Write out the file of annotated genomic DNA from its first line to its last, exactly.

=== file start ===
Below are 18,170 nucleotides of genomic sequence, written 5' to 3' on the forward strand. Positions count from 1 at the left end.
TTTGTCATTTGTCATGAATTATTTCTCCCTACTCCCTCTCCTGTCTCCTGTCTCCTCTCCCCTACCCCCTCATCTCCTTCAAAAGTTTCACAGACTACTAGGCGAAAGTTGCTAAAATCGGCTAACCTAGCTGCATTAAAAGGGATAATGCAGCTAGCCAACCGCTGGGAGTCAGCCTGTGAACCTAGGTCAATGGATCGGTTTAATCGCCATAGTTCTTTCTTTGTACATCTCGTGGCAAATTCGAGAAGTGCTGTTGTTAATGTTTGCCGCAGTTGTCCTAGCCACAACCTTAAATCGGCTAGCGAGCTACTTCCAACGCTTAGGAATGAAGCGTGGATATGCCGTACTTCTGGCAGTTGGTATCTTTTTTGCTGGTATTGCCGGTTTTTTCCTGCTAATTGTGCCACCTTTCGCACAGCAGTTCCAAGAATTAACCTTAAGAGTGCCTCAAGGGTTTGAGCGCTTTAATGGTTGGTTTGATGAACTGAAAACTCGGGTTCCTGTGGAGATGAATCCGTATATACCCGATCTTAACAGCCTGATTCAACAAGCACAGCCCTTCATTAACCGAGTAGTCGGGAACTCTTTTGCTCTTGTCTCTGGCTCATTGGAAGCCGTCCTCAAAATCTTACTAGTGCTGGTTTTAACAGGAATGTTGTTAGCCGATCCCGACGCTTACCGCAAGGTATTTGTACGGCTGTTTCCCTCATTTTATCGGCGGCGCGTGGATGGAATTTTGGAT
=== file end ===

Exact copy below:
Below are 18,170 nucleotides of genomic sequence, written 5' to 3' on the forward strand. Positions count from 1 at the left end.
TTTGTCATTTGTCATGAATTATTTCTCCCTACTCCCTCTCCTGTCTCCTGTCTCCTCTCCCCTACCCCCTCATCTCCTTCAAAAGTTTCACAGACTACTAGGCGAAAGTTGCTAAAATCGGCTAACCTAGCTGCATTAAAAGGGATAATGCAGCTAGCCAACCGCTGGGAGTCAGCCTGTGAACCTAGGTCAATGGATCGGTTTAATCGCCATAGTTCTTTCTTTGTACATCTCGTGGCAAATTCGAGAAGTGCTGTTGTTAATGTTTGCCGCAGTTGTCCTAGCCACAACCTTAAATCGGCTAGCGAGCTACTTCCAACGCTTAGGAATGAAGCGTGGATATGCCGTACTTCTGGCAGTTGGTATCTTTTTTGCTGGTATTGCCGGTTTTTTCCTGCTAATTGTGCCACCTTTCGCACAGCAGTTCCAAGAATTAACCTTAAGAGTGCCTCAAGGGTTTGAGCGCTTTAATGGTTGGTTTGATGAACTGAAAACTCGGGTTCCTGTGGAGATGAATCCGTATATACCCGATCTTAACAGCCTGATTCAACAAGCACAGCCCTTCATTAACCGAGTAGTCGGGAACTCTTTTGCTCTTGTCTCTGGCTCATTGGAAGCCGTCCTCAAAATCTTACTAGTGCTGGTTTTAACAGGAATGTTGTTAGCCGATCCCGACGCTTACCGCAAGGTATTTGTACGGCTGTTTCCCTCATTTTATCGGCGGCGCGTGGATGGAATTTTGGAT